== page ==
The generic analyzer

A formal-numerical approach has been used to develop this generic
analyzer. Basically it takes as input a MAPLE file, called
the *formula file*,
which define the
analytical form of the equations of the system and a
*range file* in
in which are defined both the names of the variables and their initial
ranges (a range file may contain more than one set of ranges for the
unknowns).
The convention in the formula file is to define each equation of the
system in the MAPLE file as a
sentence prefixed by the key-word `eqn` where `n` is
the number of the equation starting at 1. For example

eq1:=y**2*z+2*x*y*t-2*x-z: eq2:=-x**3*z+4*x*y**2*z+4*x**2*y*t+2*y**3*t+4*x**2-10*y**2+4*x*z-10*y*t+2: eq3:=2*y*z*t+x*t**2-x-2*z: eq4:=-x*z**3+4*y*z**2*t+4*x*z*t**2+2*y*t**3+4*x*z+4*z**2-10*y*t-10*t**2+2:is a valid formula file, describing a set of 4 equations. The range file has as many lines as unknowns and each line start by the name of the variable followed by two numbers indicating the range for the variable. For example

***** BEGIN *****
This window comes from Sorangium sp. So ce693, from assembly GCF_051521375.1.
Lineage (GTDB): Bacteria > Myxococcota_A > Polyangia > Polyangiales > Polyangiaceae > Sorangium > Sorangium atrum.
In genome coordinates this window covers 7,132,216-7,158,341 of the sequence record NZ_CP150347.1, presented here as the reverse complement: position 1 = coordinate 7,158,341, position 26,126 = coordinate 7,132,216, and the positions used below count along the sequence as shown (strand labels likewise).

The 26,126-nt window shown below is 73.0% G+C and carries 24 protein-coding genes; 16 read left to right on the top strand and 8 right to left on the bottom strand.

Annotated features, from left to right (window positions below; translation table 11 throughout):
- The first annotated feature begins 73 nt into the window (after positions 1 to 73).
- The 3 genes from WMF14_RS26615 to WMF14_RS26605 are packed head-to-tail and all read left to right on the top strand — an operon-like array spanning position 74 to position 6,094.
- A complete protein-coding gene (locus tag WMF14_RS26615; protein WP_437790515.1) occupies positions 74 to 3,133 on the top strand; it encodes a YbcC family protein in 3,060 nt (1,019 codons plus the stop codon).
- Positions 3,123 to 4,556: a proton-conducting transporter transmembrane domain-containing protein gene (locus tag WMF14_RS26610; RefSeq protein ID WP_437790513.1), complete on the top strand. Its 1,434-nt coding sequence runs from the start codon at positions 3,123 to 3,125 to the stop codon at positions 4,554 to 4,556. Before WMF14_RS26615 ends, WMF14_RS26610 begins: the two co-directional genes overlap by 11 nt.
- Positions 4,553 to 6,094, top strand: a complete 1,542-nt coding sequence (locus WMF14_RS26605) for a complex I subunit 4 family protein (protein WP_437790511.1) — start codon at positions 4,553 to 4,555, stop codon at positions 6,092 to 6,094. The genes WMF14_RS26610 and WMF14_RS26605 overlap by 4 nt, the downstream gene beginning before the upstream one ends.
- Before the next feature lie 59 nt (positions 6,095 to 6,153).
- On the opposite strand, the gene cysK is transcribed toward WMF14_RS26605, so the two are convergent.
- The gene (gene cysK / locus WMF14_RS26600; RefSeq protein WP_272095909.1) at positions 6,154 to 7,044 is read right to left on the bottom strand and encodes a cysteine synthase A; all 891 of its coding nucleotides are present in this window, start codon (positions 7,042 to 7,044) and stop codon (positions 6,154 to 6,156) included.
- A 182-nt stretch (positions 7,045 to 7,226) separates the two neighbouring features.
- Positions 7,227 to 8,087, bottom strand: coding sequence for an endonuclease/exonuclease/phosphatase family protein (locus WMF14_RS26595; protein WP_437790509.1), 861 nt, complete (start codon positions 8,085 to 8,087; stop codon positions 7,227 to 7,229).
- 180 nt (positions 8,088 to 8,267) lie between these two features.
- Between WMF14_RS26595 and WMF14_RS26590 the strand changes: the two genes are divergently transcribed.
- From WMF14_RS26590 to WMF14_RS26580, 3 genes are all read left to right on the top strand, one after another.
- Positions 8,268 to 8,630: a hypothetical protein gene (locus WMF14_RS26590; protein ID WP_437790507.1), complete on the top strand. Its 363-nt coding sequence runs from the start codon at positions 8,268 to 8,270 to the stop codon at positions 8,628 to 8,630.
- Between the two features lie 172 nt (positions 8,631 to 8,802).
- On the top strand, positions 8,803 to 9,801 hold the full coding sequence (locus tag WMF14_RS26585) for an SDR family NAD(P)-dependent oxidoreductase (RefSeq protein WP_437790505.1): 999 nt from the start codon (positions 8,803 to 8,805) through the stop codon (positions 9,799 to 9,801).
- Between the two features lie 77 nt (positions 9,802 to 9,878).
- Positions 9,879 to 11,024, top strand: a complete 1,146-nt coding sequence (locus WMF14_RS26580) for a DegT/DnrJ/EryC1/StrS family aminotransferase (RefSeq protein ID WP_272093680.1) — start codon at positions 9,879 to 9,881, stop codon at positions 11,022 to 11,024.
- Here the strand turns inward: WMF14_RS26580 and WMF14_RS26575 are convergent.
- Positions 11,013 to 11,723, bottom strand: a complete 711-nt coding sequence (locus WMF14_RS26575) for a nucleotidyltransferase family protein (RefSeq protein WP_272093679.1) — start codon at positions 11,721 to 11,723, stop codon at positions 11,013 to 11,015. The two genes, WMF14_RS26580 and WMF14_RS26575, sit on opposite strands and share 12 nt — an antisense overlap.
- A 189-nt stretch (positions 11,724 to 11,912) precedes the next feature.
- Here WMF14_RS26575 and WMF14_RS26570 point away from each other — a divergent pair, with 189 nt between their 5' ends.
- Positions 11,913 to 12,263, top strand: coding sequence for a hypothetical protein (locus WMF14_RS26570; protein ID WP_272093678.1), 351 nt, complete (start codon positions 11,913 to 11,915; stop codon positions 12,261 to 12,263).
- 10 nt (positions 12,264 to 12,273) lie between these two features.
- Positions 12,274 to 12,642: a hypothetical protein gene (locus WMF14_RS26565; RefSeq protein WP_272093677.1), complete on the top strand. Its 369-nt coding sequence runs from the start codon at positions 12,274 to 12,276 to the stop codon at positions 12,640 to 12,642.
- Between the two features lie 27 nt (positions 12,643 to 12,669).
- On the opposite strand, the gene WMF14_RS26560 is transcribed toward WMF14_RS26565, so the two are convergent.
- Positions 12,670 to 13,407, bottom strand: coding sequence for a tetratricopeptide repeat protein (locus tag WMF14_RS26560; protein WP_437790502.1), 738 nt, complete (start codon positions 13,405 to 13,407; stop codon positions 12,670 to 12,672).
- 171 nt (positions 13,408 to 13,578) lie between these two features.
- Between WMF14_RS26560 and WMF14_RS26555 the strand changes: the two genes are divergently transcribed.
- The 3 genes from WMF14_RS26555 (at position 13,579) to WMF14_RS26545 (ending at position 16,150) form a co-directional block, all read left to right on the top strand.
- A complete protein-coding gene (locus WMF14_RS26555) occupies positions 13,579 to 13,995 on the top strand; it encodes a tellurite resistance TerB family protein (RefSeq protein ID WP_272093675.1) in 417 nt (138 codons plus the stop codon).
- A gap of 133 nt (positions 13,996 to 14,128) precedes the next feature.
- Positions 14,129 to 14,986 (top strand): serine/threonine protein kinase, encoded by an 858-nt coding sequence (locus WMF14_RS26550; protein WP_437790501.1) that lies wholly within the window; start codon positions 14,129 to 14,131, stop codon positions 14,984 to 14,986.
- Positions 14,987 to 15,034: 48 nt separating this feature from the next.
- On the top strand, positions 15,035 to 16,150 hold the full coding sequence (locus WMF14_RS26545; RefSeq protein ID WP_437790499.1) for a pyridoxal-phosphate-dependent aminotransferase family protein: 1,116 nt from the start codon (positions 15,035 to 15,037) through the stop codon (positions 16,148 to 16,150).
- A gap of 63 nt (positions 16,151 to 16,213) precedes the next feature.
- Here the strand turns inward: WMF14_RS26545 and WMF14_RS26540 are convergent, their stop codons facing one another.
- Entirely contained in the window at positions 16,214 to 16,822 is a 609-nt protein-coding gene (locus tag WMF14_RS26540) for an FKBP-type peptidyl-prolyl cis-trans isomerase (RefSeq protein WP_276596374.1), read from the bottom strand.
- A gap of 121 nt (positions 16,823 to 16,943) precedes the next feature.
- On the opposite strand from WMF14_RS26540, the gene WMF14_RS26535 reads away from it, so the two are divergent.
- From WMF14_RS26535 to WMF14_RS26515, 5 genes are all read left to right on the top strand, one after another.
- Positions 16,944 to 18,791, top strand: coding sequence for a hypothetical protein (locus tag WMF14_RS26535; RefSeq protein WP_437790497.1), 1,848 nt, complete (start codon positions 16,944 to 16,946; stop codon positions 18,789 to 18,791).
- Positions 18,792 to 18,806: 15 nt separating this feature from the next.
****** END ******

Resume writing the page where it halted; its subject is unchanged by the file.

x -100 100 y -100 100 z -100 100 t -100 100is a valid range file for the previous formula file. The analyzer is able to deal with infinity in the ranges: instead of using numbers you may indicate

The result of the analyzer is a file
(by default `.result_IA`)
that describe the possibles ranges which may contain real roots of the
system. This file may then be used as input for the solver.
The analyzer will also produced the `.gradient_IA` file that
indicate the value of the gradient matrices for each of the out
ranges.

The analyzer is run by using the syntax:

Interval_Analyzer -F [formula file] [-G] [-H] -R [range file]In this list of argument only the

This program will then ask you the maximum number of ranges that may
be created by the algorithm, an accuracy on the value of the
equations that will be used to stop the computation of the Newton
scheme, a minimal value for the maximal diameter for the output ranges
(which is not used right now),
a depth
level, a maximal diameter for the ranges over which Kantorovitch is
not used and the value of the debug level (0 if the
program is to be run quietly, 1 to see how many boxes are dealt with
and 2 for a full debug). Note that if you are using the `-H`
option and have equations and unknowns, with and if the
algorithm returns roots of the system (i.e. the output ranges are
reduced to a point) it will mean that these points are guaranteed roots of the
first equations (you may use the Newton scheme with a lower
on these roots and you will still get a root), while the
absolute values of the remaining equations at these points will
be lower than but there is no guarantee that these points
are effectively roots of these equations.

Alternatively you may use a
*configuration file* to give values for
these parameters.

A configuration file consists in a list of keywords followed by a value.